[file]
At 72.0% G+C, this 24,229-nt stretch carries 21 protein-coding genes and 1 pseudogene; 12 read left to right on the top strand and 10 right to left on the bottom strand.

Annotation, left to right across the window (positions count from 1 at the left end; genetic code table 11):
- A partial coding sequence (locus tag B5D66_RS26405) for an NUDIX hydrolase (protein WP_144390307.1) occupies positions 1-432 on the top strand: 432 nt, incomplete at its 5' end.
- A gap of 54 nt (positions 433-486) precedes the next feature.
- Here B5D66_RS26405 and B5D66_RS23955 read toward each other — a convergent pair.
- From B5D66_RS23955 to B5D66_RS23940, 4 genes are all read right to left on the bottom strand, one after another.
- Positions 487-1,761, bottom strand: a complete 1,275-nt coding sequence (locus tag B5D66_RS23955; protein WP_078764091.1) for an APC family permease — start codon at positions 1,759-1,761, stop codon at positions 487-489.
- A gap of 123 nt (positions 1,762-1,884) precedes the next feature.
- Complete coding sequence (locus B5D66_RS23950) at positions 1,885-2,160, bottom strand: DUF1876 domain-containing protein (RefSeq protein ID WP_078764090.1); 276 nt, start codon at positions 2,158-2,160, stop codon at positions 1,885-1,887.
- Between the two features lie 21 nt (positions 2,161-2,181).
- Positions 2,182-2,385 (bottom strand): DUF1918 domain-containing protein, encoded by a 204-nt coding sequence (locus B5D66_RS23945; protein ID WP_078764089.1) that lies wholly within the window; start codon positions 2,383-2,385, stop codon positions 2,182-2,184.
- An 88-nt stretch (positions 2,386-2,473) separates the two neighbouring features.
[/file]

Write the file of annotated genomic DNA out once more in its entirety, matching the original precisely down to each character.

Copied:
At 72.0% G+C, this 24,229-nt stretch carries 21 protein-coding genes and 1 pseudogene; 12 read left to right on the top strand and 10 right to left on the bottom strand.

Annotation, left to right across the window (positions count from 1 at the left end; genetic code table 11):
- A partial coding sequence (locus tag B5D66_RS26405) for an NUDIX hydrolase (protein WP_144390307.1) occupies positions 1-432 on the top strand: 432 nt, incomplete at its 5' end.
- A gap of 54 nt (positions 433-486) precedes the next feature.
- Here B5D66_RS26405 and B5D66_RS23955 read toward each other — a convergent pair.
- From B5D66_RS23955 to B5D66_RS23940, 4 genes are all read right to left on the bottom strand, one after another.
- Positions 487-1,761, bottom strand: a complete 1,275-nt coding sequence (locus tag B5D66_RS23955; protein WP_078764091.1) for an APC family permease — start codon at positions 1,759-1,761, stop codon at positions 487-489.
- A gap of 123 nt (positions 1,762-1,884) precedes the next feature.
- Complete coding sequence (locus B5D66_RS23950) at positions 1,885-2,160, bottom strand: DUF1876 domain-containing protein (RefSeq protein ID WP_078764090.1); 276 nt, start codon at positions 2,158-2,160, stop codon at positions 1,885-1,887.
- Between the two features lie 21 nt (positions 2,161-2,181).
- Positions 2,182-2,385 (bottom strand): DUF1918 domain-containing protein, encoded by a 204-nt coding sequence (locus B5D66_RS23945; protein ID WP_078764089.1) that lies wholly within the window; start codon positions 2,383-2,385, stop codon positions 2,182-2,184.
- An 88-nt stretch (positions 2,386-2,473) separates the two neighbouring features.